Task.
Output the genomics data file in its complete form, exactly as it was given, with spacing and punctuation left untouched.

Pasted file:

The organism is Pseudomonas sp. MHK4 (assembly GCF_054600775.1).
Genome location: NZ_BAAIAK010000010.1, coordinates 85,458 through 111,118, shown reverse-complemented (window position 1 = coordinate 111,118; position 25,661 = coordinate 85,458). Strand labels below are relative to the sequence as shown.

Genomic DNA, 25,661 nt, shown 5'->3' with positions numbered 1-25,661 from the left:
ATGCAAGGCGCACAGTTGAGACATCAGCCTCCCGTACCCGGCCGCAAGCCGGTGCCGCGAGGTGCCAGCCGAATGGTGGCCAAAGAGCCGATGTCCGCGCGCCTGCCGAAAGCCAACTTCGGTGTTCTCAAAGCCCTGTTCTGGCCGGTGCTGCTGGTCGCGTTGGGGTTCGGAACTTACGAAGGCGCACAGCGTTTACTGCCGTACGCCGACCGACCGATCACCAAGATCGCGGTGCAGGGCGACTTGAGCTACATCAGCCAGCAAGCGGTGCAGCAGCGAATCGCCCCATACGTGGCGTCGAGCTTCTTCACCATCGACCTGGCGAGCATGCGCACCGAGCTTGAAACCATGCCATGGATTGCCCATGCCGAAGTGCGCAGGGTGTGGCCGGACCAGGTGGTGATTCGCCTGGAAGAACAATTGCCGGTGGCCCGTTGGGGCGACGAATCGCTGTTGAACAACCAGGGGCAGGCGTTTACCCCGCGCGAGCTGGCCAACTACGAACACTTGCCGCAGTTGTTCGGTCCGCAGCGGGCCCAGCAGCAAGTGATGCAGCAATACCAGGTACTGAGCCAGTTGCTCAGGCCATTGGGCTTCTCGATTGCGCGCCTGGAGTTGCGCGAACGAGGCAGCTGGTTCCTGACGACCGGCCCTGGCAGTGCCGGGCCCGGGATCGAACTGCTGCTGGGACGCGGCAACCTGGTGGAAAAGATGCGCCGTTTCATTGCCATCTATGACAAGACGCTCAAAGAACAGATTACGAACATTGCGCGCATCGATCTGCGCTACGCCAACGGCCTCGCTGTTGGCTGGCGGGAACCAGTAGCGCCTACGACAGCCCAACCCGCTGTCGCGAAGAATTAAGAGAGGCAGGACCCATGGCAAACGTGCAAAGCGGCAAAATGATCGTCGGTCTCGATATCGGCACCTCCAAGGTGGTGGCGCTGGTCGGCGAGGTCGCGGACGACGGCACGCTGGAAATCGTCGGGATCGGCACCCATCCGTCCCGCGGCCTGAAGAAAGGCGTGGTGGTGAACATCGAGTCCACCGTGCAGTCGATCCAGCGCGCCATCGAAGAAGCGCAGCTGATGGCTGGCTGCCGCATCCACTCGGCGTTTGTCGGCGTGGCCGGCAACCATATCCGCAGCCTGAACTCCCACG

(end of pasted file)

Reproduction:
The organism is Pseudomonas sp. MHK4 (assembly GCF_054600775.1).
Genome location: NZ_BAAIAK010000010.1, coordinates 85,458 through 111,118, shown reverse-complemented (window position 1 = coordinate 111,118; position 25,661 = coordinate 85,458). Strand labels below are relative to the sequence as shown.

Genomic DNA, 25,661 nt, shown 5'->3' with positions numbered 1-25,661 from the left:
ATGCAAGGCGCACAGTTGAGACATCAGCCTCCCGTACCCGGCCGCAAGCCGGTGCCGCGAGGTGCCAGCCGAATGGTGGCCAAAGAGCCGATGTCCGCGCGCCTGCCGAAAGCCAACTTCGGTGTTCTCAAAGCCCTGTTCTGGCCGGTGCTGCTGGTCGCGTTGGGGTTCGGAACTTACGAAGGCGCACAGCGTTTACTGCCGTACGCCGACCGACCGATCACCAAGATCGCGGTGCAGGGCGACTTGAGCTACATCAGCCAGCAAGCGGTGCAGCAGCGAATCGCCCCATACGTGGCGTCGAGCTTCTTCACCATCGACCTGGCGAGCATGCGCACCGAGCTTGAAACCATGCCATGGATTGCCCATGCCGAAGTGCGCAGGGTGTGGCCGGACCAGGTGGTGATTCGCCTGGAAGAACAATTGCCGGTGGCCCGTTGGGGCGACGAATCGCTGTTGAACAACCAGGGGCAGGCGTTTACCCCGCGCGAGCTGGCCAACTACGAACACTTGCCGCAGTTGTTCGGTCCGCAGCGGGCCCAGCAGCAAGTGATGCAGCAATACCAGGTACTGAGCCAGTTGCTCAGGCCATTGGGCTTCTCGATTGCGCGCCTGGAGTTGCGCGAACGAGGCAGCTGGTTCCTGACGACCGGCCCTGGCAGTGCCGGGCCCGGGATCGAACTGCTGCTGGGACGCGGCAACCTGGTGGAAAAGATGCGCCGTTTCATTGCCATCTATGACAAGACGCTCAAAGAACAGATTACGAACATTGCGCGCATCGATCTGCGCTACGCCAACGGCCTCGCTGTTGGCTGGCGGGAACCAGTAGCGCCTACGACAGCCCAACCCGCTGTCGCGAAGAATTAAGAGAGGCAGGACCCATGGCAAACGTGCAAAGCGGCAAAATGATCGTCGGTCTCGATATCGGCACCTCCAAGGTGGTGGCGCTGGTCGGCGAGGTCGCGGACGACGGCACGCTGGAAATCGTCGGGATCGGCACCCATCCGTCCCGCGGCCTGAAGAAAGGCGTGGTGGTGAACATCGAGTCCACCGTGCAGTCGATCCAGCGCGCCATCGAAGAAGCGCAGCTGATGGCTGGCTGCCGCATCCACTCGGCGTTTGTCGGCGTGGCCGGCAACCATATCCGCAGCCTGAACTCCCACG